Difference between revisions of "Hollandaise sauce"

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'''Hollandaise sauce''' is a well-known French sauce made from egg yolks and melted butter that is frequently eaten with vegetables, fish, and [[eggs benedict]].  Its basic flavoring is very simple: lemon juice, salt, and white pepper; adventuresome chefs may add a few drops of [[Worcestershire sauce]] or [[Tabasco]].  Hollandaise is similar to [[mayonnaise]] in that both of them are made by whisking warm liquids into beaten egg yolks in order to create a thick emulsion.  Their primary differences are that hollandaise uses butter instead of oil and that hollandaise is served warm.  First created in France, it is one of the basic mother sauces (''sauces mère'') of classic French cuisine, and is called "hollandaise" because of its copious use of butter, Holland at one time being considered the land of butter.  Hollandaise is thinner than mayonnaise, more akin to its sister sauce, [[Bearnaise sauce|béarnaise]], and traditionally was served with vegetables, primarily asparagus, and fish, often salmon.  Sometime around the turn of the 20th century the dish called eggs benedict was created and hollandaise, at least in the United States, is now, perhaps, more associated with this popular brunch entrée than anything else.
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[[Image:Eggs_benedict.jpg|thumb|300px|{{#ifexist:Template:Eggs benedict.jpg/credit|{{Eggs benedict.jpg/credit}}<br/>|}}Hollandaise sauce on eggs benedict, a classic brunch dish]]
'''Hollandaise sauce''' is a well-known French sauce made from egg yolks and melted butter that is frequently eaten with vegetables, fish, and [[eggs benedict]].  Its basic flavoring is very simple: lemon juice, salt, and white pepper; adventuresome chefs may add a few drops of [[Worcestershire sauce]] or [[Tabasco]].  Hollandaise is similar to [[mayonnaise]] in that both of them are made by whisking warm liquids into beaten egg yolks in order to create a thick emulsion.  Their primary differences are that hollandaise uses butter instead of oil and that hollandaise is served warm.  First created in France, it is one of the basic mother sauces (''sauces mère'') of classic French cuisine, and is called "hollandaise" because of its copious use of [[butter]], Holland at one time being considered the land of butter.  Hollandaise is thinner than mayonnaise, more akin to its sister sauce, [[Bearnaise sauce|béarnaise]], and traditionally was served with vegetables, primarily asparagus, and fish, often salmon.  Sometime around the turn of the 20th century the dish called eggs benedict was created and hollandaise, at least in the United States, is now, perhaps, more associated with this popular brunch entrée than anything else.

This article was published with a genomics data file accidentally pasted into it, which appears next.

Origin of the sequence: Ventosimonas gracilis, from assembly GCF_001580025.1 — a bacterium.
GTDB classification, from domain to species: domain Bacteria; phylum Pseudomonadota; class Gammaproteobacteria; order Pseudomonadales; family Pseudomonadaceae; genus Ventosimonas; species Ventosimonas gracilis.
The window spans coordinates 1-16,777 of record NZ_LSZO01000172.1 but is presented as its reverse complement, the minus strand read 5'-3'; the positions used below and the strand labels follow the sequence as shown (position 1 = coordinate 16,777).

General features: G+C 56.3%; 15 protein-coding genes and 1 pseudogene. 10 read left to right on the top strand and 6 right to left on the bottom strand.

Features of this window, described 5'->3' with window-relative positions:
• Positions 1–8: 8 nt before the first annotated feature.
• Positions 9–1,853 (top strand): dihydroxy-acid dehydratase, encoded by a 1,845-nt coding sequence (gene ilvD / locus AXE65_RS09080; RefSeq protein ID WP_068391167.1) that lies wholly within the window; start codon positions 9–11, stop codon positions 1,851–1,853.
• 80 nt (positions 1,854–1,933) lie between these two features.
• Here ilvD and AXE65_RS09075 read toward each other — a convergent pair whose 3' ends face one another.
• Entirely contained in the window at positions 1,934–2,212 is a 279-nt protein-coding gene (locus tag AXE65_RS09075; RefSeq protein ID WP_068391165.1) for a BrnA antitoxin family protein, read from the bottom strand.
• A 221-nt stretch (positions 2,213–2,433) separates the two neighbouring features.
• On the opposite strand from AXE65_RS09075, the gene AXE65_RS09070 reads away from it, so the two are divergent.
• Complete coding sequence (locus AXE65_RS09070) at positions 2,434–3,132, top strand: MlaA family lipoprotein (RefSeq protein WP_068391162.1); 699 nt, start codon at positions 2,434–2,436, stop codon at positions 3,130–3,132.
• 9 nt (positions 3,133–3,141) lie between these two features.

Like mayonnaise and béarnaise, hollandaise has a reputation among home cooks as being difficult to prepare without "curdling" or "breaking", which occurs when the emulsion suddenly dissolves and the sauce becomes an unpalatable mess of eggs yolks and oil.  For this reason, many commercially prepared hollandaise sauces are sold in bottles and as mixes.  Experienced cooks, however, know that it is easy to avoid hollandaise disasters by adding the melted butter slowly and by not trying to incorporate more butter than the yolks can absorb.  There are also various techniques to restore a sauce that has broken.